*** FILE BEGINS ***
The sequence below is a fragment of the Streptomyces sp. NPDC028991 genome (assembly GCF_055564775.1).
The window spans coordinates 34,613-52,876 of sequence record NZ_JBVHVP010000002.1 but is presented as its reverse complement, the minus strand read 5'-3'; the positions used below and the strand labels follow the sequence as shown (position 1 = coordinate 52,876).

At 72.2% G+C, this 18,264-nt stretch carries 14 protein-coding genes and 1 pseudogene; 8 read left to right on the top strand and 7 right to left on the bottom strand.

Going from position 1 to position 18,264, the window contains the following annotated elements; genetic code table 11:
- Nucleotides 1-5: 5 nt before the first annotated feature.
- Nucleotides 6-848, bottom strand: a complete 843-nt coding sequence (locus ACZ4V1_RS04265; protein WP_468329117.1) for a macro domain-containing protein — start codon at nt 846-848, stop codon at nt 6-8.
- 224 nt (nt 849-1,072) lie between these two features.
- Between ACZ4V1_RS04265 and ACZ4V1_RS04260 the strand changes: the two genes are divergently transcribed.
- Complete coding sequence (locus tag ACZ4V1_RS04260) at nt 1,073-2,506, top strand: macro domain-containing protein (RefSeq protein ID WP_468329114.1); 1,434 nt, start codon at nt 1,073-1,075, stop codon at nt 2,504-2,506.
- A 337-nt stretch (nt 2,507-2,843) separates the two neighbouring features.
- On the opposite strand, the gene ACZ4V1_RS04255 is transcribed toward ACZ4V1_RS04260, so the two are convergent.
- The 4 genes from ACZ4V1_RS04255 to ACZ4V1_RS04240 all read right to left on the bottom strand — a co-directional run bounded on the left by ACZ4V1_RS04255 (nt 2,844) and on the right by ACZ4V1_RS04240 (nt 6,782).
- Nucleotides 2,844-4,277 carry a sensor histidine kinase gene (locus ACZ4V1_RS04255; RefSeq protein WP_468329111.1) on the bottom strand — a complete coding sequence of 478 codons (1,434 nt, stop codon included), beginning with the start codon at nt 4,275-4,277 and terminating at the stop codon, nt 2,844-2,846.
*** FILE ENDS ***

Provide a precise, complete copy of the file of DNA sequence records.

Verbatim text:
The sequence below is a fragment of the Streptomyces sp. NPDC028991 genome (assembly GCF_055564775.1).
The window spans coordinates 34,613-52,876 of sequence record NZ_JBVHVP010000002.1 but is presented as its reverse complement, the minus strand read 5'-3'; the positions used below and the strand labels follow the sequence as shown (position 1 = coordinate 52,876).

At 72.2% G+C, this 18,264-nt stretch carries 14 protein-coding genes and 1 pseudogene; 8 read left to right on the top strand and 7 right to left on the bottom strand.

Going from position 1 to position 18,264, the window contains the following annotated elements; genetic code table 11:
- Nucleotides 1-5: 5 nt before the first annotated feature.
- Nucleotides 6-848, bottom strand: a complete 843-nt coding sequence (locus ACZ4V1_RS04265; protein WP_468329117.1) for a macro domain-containing protein — start codon at nt 846-848, stop codon at nt 6-8.
- 224 nt (nt 849-1,072) lie between these two features.
- Between ACZ4V1_RS04265 and ACZ4V1_RS04260 the strand changes: the two genes are divergently transcribed.
- Complete coding sequence (locus tag ACZ4V1_RS04260) at nt 1,073-2,506, top strand: macro domain-containing protein (RefSeq protein ID WP_468329114.1); 1,434 nt, start codon at nt 1,073-1,075, stop codon at nt 2,504-2,506.
- A 337-nt stretch (nt 2,507-2,843) separates the two neighbouring features.
- On the opposite strand, the gene ACZ4V1_RS04255 is transcribed toward ACZ4V1_RS04260, so the two are convergent.
- The 4 genes from ACZ4V1_RS04255 to ACZ4V1_RS04240 all read right to left on the bottom strand — a co-directional run bounded on the left by ACZ4V1_RS04255 (nt 2,844) and on the right by ACZ4V1_RS04240 (nt 6,782).
- Nucleotides 2,844-4,277 carry a sensor histidine kinase gene (locus ACZ4V1_RS04255; RefSeq protein WP_468329111.1) on the bottom strand — a complete coding sequence of 478 codons (1,434 nt, stop codon included), beginning with the start codon at nt 4,275-4,277 and terminating at the stop codon, nt 2,844-2,846.